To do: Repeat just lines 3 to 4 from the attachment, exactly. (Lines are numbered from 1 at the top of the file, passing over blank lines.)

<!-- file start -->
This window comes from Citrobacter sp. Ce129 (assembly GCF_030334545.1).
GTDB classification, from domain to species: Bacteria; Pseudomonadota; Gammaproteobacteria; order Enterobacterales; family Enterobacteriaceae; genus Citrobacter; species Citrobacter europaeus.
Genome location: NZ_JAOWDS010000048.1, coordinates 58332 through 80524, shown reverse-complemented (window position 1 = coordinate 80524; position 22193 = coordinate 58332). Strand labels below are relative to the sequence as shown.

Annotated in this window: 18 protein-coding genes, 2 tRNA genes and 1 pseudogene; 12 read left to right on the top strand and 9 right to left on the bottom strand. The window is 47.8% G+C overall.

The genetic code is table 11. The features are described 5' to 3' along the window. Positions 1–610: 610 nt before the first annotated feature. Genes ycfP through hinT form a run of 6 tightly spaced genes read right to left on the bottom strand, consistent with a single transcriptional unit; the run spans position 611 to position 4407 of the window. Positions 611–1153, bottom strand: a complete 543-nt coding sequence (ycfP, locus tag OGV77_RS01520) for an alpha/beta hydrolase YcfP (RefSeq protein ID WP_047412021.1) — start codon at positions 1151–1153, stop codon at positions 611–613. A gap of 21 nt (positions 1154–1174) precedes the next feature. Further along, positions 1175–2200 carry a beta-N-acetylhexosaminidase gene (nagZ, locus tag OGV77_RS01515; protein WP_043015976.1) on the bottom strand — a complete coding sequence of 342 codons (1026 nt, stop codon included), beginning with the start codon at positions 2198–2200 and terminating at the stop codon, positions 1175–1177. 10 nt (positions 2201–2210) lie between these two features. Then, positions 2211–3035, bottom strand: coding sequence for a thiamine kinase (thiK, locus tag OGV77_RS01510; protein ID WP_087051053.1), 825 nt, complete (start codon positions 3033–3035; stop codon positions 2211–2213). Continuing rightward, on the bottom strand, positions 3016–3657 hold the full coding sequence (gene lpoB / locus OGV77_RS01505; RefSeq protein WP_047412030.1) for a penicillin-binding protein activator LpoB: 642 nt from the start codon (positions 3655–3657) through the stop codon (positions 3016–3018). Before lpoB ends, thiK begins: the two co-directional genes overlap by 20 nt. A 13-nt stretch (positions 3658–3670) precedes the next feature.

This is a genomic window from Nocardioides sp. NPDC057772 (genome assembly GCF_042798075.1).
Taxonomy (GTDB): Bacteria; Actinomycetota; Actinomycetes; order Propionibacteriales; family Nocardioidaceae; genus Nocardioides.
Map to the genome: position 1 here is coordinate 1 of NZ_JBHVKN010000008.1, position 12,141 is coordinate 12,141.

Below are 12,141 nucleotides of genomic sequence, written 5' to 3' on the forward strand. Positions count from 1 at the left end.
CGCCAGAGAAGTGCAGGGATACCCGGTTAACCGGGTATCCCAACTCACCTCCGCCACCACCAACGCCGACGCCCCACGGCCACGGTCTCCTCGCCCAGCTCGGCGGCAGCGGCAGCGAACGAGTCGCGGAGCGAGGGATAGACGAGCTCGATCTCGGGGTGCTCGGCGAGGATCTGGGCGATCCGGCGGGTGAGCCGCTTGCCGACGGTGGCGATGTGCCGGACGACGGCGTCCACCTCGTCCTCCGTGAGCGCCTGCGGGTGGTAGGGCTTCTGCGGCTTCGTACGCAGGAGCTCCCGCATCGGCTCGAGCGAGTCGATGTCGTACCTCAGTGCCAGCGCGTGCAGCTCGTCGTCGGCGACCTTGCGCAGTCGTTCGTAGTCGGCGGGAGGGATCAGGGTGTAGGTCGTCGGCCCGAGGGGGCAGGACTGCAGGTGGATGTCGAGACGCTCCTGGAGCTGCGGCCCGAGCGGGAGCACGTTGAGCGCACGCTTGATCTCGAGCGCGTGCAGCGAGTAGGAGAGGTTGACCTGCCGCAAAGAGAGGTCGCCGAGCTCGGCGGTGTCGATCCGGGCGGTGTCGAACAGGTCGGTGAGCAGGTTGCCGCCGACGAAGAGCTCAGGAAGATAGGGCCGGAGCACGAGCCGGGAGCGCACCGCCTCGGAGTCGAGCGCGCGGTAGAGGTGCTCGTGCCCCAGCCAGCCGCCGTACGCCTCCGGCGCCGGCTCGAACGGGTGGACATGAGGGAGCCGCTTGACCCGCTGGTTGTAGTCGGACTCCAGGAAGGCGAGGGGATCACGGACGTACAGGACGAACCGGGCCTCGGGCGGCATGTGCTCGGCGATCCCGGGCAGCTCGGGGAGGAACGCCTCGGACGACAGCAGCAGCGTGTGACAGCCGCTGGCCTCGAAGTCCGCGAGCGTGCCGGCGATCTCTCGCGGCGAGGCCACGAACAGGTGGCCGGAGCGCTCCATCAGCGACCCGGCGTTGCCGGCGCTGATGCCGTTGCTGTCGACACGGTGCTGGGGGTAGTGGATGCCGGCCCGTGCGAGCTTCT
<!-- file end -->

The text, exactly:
Genome location: NZ_JAOWDS010000048.1, coordinates 58332 through 80524, shown reverse-complemented (window position 1 = coordinate 80524; position 22193 = coordinate 58332). Strand labels below are relative to the sequence as shown.

Annotated in this window: 18 protein-coding genes, 2 tRNA genes and 1 pseudogene; 12 read left to right on the top strand and 9 right to left on the bottom strand. The window is 47.8% G+C overall.